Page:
Evolution and Ethics
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Evolution and Ethics

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Project Gutenberg Etext of Evolution and Ethics and Other Essays #30 in our series by Thomas H. HuxleyCopyright laws are changing all over the world, be sure to check the laws for your country before redistributing thesefiles!!!Please take a look at the important information in this header. We encourage you to keep this file on your own disk,keeping an electronic path open for the next readers.Please do not remove this.This should be the first thing seen when anyone opens the book. Do not change or edit it without written permission. Thewords are carefully chosen to provide users with the information they need about what they can legally do with the texts.**Welcome To The World of Free Plain Vanilla Electronic Texts****Etexts Readable By Both Humans and By Computers, Since 1971***These Etexts Prepared By Hundreds of Volunteers and Donations*Information on contacting Project Gutenberg to get Etexts, and further information is included below. We need yourdonations.Presently, contributions are only being solicited from people in: Texas, Nevada, Idaho, Montana, Wyoming, Colorado,South Dakota, Iowa, Indiana, and Vermont. As the requirements for other states are met, additions to this list will bemade and fund raising will begin in the additional states. These donations should be made to:Project Gutenberg Literary Archive FoundationPMB 1131739 University Ave.Oxford, MS 38655Title: Evolution and Ethics and Other EssaysEVOLUTION AND ETHICS. ...

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Project Gutenberg Etext of Evolution and Ethics
and Other Essays #30 in our series by Thomas H.
Huxley
Copyright laws are changing all over the world, be
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Title: Evolution and Ethics and Other Essays
EVOLUTION AND ETHICS. PROLEGOMENA
EVOLUTION AND ETHICS
SCIENCE AND MORALS
CAPITAL—THE MOTHER OF LABOUR
SOCIAL DISEASES AND WORSE REMEDIES
The Struggle for Existence in Human SocietyLetters to the Times
Legal Opinions
The Articles of War of the Salvation Army
Author: Thomas H. Huxley
Release Date: November, 2001 [Etext #2940]
[Most recently updated November 3, 2002]
Edition: 10
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EVOLUTION AND
ETHICS AND OTHER
ESSAYS
BY THOMAS H. HUXLEYPREFACE
THE discourse on "Evolution and Ethics," reprinted
in the first half of the present volume, was
delivered before the University of Oxford, as the
second of the annual lectures founded by Mr.
Romanes: whose name I may not write without
deploring the untimely death, in the flower of his
age, of a friend endeared to me, as to so many
others, by his kindly nature; and justly valued by all
his colleagues for his powers of investigation and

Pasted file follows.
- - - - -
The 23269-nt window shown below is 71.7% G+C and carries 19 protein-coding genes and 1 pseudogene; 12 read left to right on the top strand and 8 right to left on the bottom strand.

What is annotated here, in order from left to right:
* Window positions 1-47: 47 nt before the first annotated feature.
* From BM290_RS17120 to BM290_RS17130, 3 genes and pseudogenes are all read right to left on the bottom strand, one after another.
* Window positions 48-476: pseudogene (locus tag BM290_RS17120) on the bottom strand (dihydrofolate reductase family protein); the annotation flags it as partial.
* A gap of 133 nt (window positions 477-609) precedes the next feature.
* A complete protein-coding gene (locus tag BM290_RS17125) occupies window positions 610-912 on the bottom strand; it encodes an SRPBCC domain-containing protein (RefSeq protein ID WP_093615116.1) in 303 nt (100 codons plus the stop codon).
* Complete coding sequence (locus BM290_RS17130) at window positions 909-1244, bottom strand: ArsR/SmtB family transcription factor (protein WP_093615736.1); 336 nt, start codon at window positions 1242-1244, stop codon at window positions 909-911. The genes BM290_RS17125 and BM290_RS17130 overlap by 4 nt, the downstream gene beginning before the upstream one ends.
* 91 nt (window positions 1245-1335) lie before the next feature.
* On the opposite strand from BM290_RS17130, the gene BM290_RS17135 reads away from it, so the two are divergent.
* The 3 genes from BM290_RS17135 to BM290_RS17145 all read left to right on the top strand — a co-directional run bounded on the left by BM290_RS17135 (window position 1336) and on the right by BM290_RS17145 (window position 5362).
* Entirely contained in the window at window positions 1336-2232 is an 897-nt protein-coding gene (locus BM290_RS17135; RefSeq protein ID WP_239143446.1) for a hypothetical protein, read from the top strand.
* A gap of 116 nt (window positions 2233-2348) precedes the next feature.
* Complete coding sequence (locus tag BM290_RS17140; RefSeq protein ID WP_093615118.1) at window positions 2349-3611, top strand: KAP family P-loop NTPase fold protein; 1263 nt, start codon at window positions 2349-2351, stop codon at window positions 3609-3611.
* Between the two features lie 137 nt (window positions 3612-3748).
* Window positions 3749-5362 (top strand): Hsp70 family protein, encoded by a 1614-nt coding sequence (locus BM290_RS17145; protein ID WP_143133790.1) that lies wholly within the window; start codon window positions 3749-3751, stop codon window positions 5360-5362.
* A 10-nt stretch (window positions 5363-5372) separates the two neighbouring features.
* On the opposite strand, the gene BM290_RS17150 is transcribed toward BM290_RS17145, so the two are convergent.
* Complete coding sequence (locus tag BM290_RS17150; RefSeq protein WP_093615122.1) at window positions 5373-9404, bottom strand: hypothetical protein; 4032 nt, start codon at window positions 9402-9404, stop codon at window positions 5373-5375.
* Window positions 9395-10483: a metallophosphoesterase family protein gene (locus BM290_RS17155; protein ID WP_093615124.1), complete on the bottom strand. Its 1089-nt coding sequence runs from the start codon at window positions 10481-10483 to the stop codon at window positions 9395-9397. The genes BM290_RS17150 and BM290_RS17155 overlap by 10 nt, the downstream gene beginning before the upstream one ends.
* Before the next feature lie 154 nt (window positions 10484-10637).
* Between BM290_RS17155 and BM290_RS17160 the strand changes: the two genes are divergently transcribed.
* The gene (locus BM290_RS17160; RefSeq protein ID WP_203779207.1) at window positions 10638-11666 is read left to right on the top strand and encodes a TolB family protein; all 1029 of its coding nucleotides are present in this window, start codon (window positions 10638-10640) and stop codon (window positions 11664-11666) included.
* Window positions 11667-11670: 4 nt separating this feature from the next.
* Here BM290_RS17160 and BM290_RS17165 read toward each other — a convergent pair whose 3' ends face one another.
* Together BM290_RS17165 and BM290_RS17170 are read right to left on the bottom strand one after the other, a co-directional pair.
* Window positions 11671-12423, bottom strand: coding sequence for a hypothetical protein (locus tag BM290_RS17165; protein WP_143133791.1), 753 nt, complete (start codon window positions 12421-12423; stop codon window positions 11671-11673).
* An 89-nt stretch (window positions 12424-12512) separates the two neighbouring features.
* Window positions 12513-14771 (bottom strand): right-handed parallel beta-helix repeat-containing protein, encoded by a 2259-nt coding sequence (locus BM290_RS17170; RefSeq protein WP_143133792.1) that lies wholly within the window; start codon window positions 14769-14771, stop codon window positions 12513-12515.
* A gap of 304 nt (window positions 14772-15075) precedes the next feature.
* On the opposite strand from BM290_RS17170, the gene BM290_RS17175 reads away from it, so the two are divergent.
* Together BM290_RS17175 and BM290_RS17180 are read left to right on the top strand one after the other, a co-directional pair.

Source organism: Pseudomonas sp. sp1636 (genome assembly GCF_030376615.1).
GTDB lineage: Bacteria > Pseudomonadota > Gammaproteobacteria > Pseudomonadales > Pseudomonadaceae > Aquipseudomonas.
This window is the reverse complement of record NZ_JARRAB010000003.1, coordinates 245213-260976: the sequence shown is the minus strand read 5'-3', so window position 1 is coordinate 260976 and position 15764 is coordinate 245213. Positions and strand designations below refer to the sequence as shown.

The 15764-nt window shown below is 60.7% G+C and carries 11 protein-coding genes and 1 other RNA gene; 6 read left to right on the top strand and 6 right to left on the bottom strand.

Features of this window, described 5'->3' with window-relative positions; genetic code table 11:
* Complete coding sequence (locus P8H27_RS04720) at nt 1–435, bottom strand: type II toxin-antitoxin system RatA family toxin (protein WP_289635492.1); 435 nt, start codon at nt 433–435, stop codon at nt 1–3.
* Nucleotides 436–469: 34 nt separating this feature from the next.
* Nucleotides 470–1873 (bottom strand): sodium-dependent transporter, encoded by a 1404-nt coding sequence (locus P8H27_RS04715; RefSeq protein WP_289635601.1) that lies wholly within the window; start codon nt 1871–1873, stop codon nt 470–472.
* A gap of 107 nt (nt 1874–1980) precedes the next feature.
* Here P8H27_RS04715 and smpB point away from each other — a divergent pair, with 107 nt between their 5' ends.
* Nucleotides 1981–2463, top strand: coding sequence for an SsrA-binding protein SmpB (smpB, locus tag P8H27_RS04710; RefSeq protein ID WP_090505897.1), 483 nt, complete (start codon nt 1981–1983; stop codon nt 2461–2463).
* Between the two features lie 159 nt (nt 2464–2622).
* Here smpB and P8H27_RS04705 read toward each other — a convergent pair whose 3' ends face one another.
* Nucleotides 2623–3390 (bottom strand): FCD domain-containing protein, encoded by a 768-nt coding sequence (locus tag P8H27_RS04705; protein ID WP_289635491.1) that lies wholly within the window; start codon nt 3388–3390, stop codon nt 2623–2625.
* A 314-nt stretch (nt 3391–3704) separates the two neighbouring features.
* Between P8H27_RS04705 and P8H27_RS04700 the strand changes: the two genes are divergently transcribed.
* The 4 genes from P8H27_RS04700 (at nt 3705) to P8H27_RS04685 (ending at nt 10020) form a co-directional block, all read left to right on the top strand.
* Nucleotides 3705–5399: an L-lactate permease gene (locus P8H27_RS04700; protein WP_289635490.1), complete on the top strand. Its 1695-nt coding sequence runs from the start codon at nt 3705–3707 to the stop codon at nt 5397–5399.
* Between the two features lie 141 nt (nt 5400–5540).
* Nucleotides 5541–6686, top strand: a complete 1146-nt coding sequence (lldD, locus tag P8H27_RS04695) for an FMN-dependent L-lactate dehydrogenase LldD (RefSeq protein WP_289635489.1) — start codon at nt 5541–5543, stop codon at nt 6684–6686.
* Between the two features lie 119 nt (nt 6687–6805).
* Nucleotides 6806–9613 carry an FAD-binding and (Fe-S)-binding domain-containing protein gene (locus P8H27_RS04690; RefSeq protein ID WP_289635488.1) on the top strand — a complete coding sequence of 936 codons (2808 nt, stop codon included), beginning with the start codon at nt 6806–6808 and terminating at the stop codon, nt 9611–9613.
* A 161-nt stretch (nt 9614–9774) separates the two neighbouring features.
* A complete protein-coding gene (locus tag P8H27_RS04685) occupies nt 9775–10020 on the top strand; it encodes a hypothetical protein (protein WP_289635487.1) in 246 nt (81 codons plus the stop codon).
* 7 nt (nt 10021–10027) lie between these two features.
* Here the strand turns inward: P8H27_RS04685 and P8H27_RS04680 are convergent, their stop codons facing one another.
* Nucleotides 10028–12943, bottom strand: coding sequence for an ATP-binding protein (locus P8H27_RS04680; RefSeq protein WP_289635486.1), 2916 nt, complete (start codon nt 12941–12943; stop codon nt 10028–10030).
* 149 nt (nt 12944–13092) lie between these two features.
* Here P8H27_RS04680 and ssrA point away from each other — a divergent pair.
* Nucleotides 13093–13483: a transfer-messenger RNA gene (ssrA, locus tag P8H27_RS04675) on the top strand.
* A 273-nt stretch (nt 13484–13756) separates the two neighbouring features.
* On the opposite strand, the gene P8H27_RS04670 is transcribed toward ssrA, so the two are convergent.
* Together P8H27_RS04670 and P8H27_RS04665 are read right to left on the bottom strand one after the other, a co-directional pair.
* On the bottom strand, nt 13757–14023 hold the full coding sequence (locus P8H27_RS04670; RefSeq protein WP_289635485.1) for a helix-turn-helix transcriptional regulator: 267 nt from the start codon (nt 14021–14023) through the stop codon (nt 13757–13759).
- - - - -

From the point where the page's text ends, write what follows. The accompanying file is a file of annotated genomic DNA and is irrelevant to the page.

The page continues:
his zeal for the advancement of knowledge. I well
remember, when Mr. Romanes' early work came
into my hands, as one of the secretaries of the
Royal Society, how much I rejoiced in the
accession to the ranks of the little army of workers
in science of a recruit so well qualified to take a
high place among us.
It was at my friend's urgent request that I agreed
to undertake the lecture, should I be honoured with
an official proposal to give it, though I confess not
without misgivings, if only on account of the serious
fatigue and hoarseness which public speaking has
for some years caused me; while I knew that it
would be my fate to follow the most accomplished
and facile orator of our time, whose indomitable
youth is in no matter more manifest than in his
penetrating and musical voice. A certain saying
about comparisons intruded itself somewhat
importunately.
And even if I disregarded the weakness of my body
in the matter of voice, and that of my mind in the
matter of vanity, there remained a third difficulty.
For several reasons, my attention, during a
number of years, has been much directed to the
bearing of modern scientific thought on the
problems of morals and of politics, and I did not
care to be diverted from that topic. Moreover, I
thought it the most important and the worthiest
which, at the present time, could engage the
attention even of an ancient and renowned
University.
But it is a condition of the Romanes foundation that
the lecturer shall abstain from treating of either
Religion or Politics; and it appeared to me that,
more than most, perhaps, I was bound to act, not
merely up to the letter, but in the spirit, of that
prohibition. Yet Ethical Science is, on all sides, so
entangled with Religion and Politics that the
lecturer who essays to touch the former without
coming into contact with either of the latter, needs
all the dexterity of an egg-dancer; and may even